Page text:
In 1889 the pulpit was installed and has retained its original style. This was a gift from the Rev C.G.Townley and the Misses Townley as a part of the restoration. Other gifts received at this time, which are still in use, include the brass altar cross, brass flower vases and two brass standard lamps.
The Church was reopened by the Dr J W Bardsley, Bishop of Carlisle on May 29th 1897 (Royal Oak Day ) and dedicated to St. Mary the Virgin – it is not clear whether the Staveley Chapel had a previous dedication.
Sam Taylor, in his book ‘Cartmel – people and Priory', suggests that the remarkable symmetry and sense of comfort and space which has been retained in this church, despite three substantial renovations, owes much to the fact that the works were largely conducted by succeeding generations of the same family – much in the way that the more sympathetic restorations of some of our country houses stem from the fact that they have been increased bit by bit by succeeding generations of the same family.

The Lych Gate

photo of St Mary's Lych gate

The substantial Lych gate was erected in 1927. It was constructed of locally grown oak grown in the Parish with a slate roof. It consists of double gates with a single gate alongside. The Lych gate takes the form of a war memorial to those who fell in conflict.
Electric lights were installed in 1934!

photo of the font at St Mary's

The Stone Font

As a result of a donation of two and half acres of land by Sir John Fisher, the churchyard was extended in the early 1980s and the extension of the burial ground was consecrated by the Bishop of Penrith on 7th May 1989.
The Clock in the Church Tower was made by Smiths of London and came originally from Fell Foot. It was installed in 1991 as a gift from Mr John H. Atkinson (Churchwarden) in memory of his son Raymond.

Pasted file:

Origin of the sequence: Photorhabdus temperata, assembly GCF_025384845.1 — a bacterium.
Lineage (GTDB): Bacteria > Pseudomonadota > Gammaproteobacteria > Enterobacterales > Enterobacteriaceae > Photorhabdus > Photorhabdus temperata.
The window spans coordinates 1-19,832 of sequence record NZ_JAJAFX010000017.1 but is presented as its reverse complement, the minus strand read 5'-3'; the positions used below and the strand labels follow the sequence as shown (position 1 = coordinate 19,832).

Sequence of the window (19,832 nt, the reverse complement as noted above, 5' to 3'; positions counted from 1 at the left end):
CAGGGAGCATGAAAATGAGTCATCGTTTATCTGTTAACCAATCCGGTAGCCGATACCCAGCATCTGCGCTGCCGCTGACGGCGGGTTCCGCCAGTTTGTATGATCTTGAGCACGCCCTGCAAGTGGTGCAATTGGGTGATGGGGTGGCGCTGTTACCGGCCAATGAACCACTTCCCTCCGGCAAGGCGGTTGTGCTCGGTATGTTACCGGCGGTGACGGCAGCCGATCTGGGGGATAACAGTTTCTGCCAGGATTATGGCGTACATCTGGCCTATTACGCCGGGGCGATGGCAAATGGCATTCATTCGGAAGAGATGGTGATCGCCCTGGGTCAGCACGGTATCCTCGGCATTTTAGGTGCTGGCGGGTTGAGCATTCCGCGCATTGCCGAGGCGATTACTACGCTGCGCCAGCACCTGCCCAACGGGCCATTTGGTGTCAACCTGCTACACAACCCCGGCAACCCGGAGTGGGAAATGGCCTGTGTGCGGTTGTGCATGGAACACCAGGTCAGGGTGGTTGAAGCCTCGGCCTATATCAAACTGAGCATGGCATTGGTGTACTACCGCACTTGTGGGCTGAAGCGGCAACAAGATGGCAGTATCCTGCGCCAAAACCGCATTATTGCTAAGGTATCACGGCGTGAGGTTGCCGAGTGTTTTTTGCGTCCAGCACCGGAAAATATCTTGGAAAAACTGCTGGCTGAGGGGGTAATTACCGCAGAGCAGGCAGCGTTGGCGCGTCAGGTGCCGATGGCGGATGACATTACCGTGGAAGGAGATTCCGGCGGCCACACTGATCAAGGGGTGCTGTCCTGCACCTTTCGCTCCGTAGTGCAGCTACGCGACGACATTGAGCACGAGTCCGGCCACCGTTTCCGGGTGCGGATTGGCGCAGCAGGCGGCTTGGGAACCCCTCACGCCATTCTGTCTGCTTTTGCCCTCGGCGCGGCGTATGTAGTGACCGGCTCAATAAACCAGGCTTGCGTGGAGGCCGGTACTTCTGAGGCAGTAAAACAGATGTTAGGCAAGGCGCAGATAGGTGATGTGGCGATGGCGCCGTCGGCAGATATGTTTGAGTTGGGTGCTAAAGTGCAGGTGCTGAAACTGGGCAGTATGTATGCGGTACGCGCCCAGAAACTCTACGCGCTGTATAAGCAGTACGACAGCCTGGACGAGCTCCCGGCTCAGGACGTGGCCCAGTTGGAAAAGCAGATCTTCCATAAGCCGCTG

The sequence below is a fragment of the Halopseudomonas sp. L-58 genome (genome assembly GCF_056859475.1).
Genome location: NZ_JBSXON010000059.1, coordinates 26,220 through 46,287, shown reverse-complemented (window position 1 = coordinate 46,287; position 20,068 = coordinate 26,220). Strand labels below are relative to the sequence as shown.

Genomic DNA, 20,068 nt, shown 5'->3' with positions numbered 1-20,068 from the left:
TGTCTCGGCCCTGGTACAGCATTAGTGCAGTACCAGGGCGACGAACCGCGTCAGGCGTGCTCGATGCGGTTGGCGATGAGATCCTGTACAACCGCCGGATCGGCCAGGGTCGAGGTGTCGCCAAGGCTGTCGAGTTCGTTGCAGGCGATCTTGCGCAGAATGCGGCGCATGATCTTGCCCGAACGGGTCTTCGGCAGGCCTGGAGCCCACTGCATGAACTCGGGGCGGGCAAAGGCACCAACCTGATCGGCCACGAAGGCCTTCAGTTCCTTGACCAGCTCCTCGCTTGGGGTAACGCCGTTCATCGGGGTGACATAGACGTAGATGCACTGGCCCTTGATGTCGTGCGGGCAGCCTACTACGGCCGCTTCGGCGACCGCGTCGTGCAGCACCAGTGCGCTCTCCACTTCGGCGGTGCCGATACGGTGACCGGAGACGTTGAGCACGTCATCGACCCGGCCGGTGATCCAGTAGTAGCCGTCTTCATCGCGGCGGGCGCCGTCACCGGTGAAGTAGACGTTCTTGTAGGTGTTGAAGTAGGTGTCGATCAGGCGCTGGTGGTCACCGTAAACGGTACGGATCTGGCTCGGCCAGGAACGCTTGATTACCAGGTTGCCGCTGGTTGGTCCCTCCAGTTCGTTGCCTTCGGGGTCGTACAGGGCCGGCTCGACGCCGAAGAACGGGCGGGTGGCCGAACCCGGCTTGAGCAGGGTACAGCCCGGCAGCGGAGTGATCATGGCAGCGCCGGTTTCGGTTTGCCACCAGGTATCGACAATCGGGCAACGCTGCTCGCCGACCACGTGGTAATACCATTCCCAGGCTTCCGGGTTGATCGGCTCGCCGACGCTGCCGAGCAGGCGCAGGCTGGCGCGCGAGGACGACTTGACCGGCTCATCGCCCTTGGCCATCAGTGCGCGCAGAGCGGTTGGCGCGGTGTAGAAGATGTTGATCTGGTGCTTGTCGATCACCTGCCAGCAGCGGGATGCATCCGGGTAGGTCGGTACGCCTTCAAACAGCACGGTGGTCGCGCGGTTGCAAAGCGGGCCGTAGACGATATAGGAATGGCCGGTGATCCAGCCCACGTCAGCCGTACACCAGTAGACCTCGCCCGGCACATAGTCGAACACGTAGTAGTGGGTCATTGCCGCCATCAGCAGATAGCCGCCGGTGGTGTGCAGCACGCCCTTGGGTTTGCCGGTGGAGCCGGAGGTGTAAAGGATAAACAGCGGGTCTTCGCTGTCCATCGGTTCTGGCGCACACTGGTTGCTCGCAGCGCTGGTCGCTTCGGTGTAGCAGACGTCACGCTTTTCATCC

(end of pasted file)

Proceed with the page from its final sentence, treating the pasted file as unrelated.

The present stone font, situated opposite the main door is thought originate from the third restoration. It is made of sandstone, octagonal in shape with four green pillars and an octagonal oak cover. At some time, the original font (dated 1678) was taken to form a sundial on the rock south west of the church door.
In its present condition, the Church is built of local rag stone rubble with a slate roof. There are a number of interesting stained glass windows which have been installed over the years (between 1909 and 1948) representing local families, notably the Ridehalgh family from Fell Foot. The lectern is made of solid brass, there is no record of its origin but it is thought to date from 1906. The Churchyard contains numerous headstones. There are also some vaults, some of which are hewn in the rock. A number of yew trees decorate the churchyard.
The Church contains memorial stones on the inside walls to Rev Henry Ashe, Rev Edmund Townley, Thomas Michaelson Machell, Seddon Brown, Raymond James Atkinson and the Restoration of 1896/7.
The yard of the adjacent Church Hall provides adequate parking facilities. There are no access problems to the Church and a loop system was installed in 2003.

photo of entrance & west windows

The Entrance and West Windows viewed from inside the church